Apollo 13

I arrived in Christchurch yesterday evening coming off vacation that spanned Auckland and Wellington. The train and ferry journey allowed me to see a great deal of sights and I had a few nights each in Auckland and Wellington.

Apollo 13: Mission Control
at the Downstage Theatre

While I was in Wellington, I went to see the play Apollo 13: Mission Control at the Downstage Theatre. It was quite a find. I was impressed with level of audience involvement in the play as they played the flight controllers (scripts and adlib). One lucky audience member was cast as Jack Swigert—the replacement Command Module pilot. I was encouraged by the interest in space in by both the adults and young people in the audience. It was also a treat to meet some of the production crew and they were pleased to find a member of NASA in the audience. Hopefully, the play will come to the States next year.

The magnitude 4.7 aftershock last night was another interesting experience. It did no damage, but it did wake me up. The aftershock was one of thousands which have struck the region since September 4’s magnitude 7.1 quake.

I’m off to pick up my Extreme Cold Weather (ECW) clothing in a little bit and I’ll have post on that soon.

The Clothing Distribution Center

Entrance to the CDC

We had our Extreme Cold Weather (ECW) clothing issued today. The Clothing Distribution Center (CDC), located near the Airport outside of Christchurch, is run by the National Science Foundation’s (NSF) contractor, Raytheon Polar Services Corp. (RPSC) and the employees are New Zealanders.

We had already completed paperwork which provided the CDC employees with our clothing issue equipments and sizes. The process is smooth as it happens a few times each week.

RPSC/Mike McIlroy, CDC Manager, provides the briefing on clothing issue and the flight to McMurdo.

I’d arrived early for the 1pm briefing so I was able to try on most of my gear before the briefing, which comes packed into two orange bags. It is very important to ensure the clothing is correctly sized and all the zippers and fasteners work properly as there is only a limited ability to replace items in McMurdo. Luckily, most of my equipment was new and all of it was sized properly—that and the fact that I had just done the same thing in January 2010 made it go quickly. The good news from the briefing is we depart for McMurdo on tomorrow.

GSFC 596/Mike Mahon trying on his gear.

The last step is to prepare baggage for loading on the C-17 in tomorrow morning. I had spent this morning repacking my bags for personal clothing and equipment into a large suitcase to take to McMurdo, a carry on (including my computer), and a “Boomerang Bag” in case the flight is cancelled or must return to Christchurch, and a bag to leave at CDC—this allows you to have access to some personal clothing and your shaving gear. The palletized checked baggage, except for the “Boomerang Bag” is unavailable if this happens.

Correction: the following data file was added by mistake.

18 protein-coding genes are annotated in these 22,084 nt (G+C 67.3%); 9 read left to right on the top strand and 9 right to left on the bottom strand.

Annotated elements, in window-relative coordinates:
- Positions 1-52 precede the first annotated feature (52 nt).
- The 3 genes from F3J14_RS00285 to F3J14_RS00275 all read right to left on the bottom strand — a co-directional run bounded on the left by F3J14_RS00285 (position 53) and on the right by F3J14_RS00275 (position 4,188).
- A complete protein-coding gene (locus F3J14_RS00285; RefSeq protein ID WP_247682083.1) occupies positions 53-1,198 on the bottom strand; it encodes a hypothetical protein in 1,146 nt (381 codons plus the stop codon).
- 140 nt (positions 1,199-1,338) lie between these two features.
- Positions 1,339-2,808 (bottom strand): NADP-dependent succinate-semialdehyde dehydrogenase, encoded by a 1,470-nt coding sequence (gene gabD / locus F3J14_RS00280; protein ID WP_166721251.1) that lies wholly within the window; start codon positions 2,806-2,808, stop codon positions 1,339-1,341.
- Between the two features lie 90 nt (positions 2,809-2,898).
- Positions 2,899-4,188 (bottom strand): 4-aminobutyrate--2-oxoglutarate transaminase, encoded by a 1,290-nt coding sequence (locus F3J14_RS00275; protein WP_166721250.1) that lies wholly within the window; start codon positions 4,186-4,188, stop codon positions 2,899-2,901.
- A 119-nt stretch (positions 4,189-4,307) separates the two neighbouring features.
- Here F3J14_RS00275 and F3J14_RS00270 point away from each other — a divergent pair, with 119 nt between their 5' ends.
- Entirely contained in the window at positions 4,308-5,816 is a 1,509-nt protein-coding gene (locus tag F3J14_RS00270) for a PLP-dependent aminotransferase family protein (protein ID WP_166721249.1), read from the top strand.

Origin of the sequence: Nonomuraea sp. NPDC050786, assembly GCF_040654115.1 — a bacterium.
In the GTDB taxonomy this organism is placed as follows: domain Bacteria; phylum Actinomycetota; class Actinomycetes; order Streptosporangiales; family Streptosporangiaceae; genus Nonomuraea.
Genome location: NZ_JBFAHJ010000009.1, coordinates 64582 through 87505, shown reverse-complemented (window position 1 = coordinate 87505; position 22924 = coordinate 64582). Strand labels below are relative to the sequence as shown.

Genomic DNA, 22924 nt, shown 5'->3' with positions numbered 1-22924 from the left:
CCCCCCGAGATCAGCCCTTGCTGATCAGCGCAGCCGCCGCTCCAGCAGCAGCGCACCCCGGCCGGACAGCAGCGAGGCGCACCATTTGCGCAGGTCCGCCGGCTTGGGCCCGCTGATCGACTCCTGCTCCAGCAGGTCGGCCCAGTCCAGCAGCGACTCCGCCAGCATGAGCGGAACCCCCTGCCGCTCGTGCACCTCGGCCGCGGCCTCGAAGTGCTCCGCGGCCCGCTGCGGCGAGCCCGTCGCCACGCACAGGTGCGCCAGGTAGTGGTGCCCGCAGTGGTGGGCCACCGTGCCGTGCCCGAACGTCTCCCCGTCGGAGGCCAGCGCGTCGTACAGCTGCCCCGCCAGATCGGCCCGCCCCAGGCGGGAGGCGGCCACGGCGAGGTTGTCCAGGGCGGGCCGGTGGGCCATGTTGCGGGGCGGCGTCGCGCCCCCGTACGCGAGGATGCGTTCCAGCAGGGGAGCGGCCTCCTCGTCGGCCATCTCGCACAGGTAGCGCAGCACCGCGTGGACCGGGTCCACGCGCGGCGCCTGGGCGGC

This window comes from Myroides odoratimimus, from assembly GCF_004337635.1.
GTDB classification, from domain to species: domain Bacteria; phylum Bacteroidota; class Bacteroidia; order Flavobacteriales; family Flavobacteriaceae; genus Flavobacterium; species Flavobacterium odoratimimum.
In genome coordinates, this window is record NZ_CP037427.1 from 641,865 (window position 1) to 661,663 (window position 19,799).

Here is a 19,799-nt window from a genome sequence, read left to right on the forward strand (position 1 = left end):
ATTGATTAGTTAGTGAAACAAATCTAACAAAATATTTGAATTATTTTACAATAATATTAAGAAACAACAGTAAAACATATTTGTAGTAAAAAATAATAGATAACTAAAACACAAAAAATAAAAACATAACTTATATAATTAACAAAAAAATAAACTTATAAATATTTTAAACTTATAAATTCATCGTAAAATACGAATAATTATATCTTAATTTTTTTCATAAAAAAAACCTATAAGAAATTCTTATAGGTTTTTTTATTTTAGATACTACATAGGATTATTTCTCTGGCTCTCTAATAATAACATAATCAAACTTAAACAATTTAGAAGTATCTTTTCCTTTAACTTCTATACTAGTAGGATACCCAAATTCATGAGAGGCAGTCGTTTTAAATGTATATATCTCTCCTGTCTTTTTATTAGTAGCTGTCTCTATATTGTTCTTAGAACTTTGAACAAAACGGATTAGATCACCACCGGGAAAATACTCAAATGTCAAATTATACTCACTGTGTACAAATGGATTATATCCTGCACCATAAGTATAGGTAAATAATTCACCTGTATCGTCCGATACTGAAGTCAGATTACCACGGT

In under two hours we were done. I’m off to dinner in Christchurch!

Clothing required for the flight.

NASA Engineer to Blog about Upgrades at McMurdo Station

What are you doing for the holidays this winter? Spending time with family and friends?


McMurdo Ground Station radome as seen from Building 71 at McMurdo Station (photo credit: Seth White)

More than a dozen Near Earth Network engineers and support personnel from NASA’s Goddard Space Flight Center in Greenbelt, Md. and Wallops Flight Facility in Va. will be packing their bags and spending their holidays far away from their families at McMurdo Station, Antarctica for the austral summer.

McMurdo Station is one of three permanent National Science Foundation stations in Antarctica. At McMurdo Station, which is the main U.S. station in Antarctica and 1,360 km (850 miles) north of the South Pole, the mean annual temperature is -18°C (0°F). Temperatures can reach 8°C (46°F) in the austral summer and -50°C (-58°F) in the austral winter. The average wind is 12 knots, but winds have exceeded 100 knots.

The team will perform crucial upgrades and maintenance activities to the Near Earth Network at McMurdo Ground Station in support of the European Space Agency’s latest meteorological satellite MetOp-A, which is already on orbit, beginning in March 2011. MetOp-A is the first in a series of three European meteorological operational satellites procured by ESA to serve as the space segment of the European Organisation for the Exploitation of Meteorological Satellites’ EUMETSAT Polar System. The McMurdo Ground Station will also support MetOp-B and C over the next 15 years.